It's always fascinating to read stories about average, everyday people who built fortunes by regularly investing small amounts over long periods of time in companies such as such as Citigroup
If you worked for these companies, and/or regularly "trickled" money into them over the years, this is quite feasible -- Citigroup, GE, and Wal-Mart have returned 13.1%, 13%, and 15.6% annually over the past two decades, respectively.
But you can also get market-beating returns by buying into great companies at more opportune times -- whenever the stock goes on sale. Rather than regularly investing small, fixed amounts, investors can use the simple method of buying a stock in portions to manage risk and boost returns.
First, find a solid business
Of course, every situation is different, but big returns on investments always come on the backs of fundamentally strong businesses. And if you're confident that you've purchased shares in a great company, why wouldn't you consider buying again, particularly if the stock price is significantly below intrinsic value? Especially in pessimistic markets (like today's), fundamentally strong businesses can be bought for good prices.
For large, stable companies, buying more shares when the outlook for them is bleak can be rewarding. For instance, buying more Altria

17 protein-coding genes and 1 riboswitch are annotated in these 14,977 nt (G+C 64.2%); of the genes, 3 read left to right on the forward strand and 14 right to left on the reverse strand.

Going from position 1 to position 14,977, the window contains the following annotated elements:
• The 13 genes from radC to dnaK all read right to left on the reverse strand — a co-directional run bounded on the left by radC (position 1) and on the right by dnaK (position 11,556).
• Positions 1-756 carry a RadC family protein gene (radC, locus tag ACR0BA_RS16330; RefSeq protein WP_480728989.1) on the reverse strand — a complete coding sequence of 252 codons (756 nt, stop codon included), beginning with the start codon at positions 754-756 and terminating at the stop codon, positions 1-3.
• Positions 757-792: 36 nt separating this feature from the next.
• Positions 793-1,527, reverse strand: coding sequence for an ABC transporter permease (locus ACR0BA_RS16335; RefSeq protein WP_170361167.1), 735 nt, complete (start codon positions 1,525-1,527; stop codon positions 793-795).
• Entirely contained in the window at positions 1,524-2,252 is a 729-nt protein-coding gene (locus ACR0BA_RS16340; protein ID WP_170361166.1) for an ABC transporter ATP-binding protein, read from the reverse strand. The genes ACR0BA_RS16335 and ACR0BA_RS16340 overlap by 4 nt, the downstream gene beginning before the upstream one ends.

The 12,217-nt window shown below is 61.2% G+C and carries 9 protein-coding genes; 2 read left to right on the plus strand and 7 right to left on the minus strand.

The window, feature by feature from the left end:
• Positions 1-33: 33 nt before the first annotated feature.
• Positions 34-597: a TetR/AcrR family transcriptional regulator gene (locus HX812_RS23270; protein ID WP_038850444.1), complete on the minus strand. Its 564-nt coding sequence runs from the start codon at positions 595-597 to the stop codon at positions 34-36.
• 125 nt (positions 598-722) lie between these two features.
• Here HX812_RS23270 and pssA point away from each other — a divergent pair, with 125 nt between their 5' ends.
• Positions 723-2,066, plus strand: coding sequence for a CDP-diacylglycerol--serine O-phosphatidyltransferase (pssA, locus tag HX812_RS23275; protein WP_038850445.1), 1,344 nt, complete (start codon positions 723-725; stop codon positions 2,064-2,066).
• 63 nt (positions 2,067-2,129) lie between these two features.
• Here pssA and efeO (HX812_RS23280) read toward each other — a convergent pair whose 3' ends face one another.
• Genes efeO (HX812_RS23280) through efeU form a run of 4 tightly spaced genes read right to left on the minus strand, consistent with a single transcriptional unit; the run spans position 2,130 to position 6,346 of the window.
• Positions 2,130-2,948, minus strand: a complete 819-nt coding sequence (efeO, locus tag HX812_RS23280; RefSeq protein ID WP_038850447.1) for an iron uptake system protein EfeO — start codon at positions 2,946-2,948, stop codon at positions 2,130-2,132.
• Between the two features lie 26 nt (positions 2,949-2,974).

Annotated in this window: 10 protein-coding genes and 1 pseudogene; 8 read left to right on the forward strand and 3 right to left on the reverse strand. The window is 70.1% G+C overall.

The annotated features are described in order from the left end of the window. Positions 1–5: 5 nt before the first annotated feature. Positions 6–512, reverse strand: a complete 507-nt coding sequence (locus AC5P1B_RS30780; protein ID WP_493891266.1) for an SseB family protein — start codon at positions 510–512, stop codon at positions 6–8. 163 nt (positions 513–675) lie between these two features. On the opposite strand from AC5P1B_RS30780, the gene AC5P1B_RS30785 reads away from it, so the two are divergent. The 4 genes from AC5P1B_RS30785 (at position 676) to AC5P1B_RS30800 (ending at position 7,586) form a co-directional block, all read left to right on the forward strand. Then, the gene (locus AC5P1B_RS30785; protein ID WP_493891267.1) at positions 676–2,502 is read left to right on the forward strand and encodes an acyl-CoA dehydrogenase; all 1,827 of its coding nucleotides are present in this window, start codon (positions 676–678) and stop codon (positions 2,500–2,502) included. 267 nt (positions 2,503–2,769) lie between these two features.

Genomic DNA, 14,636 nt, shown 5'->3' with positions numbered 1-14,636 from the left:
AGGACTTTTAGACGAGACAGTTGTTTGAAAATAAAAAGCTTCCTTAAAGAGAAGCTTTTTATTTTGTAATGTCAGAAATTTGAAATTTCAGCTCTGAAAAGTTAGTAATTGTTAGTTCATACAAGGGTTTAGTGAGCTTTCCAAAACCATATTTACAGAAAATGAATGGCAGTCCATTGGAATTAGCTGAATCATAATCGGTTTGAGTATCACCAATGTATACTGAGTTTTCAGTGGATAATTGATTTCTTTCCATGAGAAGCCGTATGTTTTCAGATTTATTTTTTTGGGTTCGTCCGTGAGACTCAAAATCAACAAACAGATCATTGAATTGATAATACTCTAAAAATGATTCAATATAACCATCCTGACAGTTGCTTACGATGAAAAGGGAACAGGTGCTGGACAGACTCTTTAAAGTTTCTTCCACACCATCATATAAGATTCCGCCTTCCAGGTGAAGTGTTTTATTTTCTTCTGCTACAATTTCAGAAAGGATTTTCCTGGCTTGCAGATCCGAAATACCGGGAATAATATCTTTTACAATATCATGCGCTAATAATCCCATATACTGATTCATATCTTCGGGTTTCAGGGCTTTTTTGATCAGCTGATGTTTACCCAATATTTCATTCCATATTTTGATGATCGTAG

For younger, riskier companies, a strategy of acquiring shares in portions is a smart play. It limits your initial outlay and gives you a chance to buy again if shares experience an unwarranted drop.
For example, look at Motley Fool Stock Advisor recommendation Mobile Mini
When demand for portable units dropped with the slowing economy, margins began to shrink, and investors poured out of Mobile Mini stock. But the fundamental business operations remained intact. Money invested when the outlook was bleakest is now up more than 280% -- even with the return of another poor economic outlook and a share price well off its high two years ago. The larger economic conditions had only a temporary impact on Mobile Mini's solid business model before, and recent turmoil once again gives investors a cheaper price to consider.
Other companies, such as NVIDIA
The final caveat with this method is to ensure that you aren't throwing good money at a truly deteriorating company -- hence the importance of understanding the underlying business. In their Motley Fool Stock Advisor service, David and Tom Gardner track all of their investments and re-recommend promising companies when the price is right.
If you'd like to see which stocks they recommend you buy again -- and again and again -- you can click here and get a 30-day trial of the service for free.
This article was originally published Feb. 12, 2007. It has been updated.
Fool contributor Dave Mock buys pogs again and again -- more for sentimental than intrinsic value. He owns shares of Nvidia and Mobile Mini, which are also Stock Advisor recommendations. Wal-Mart is an Inside Value selection. The Motley Fool's disclosure policy keeps a shopping list handy.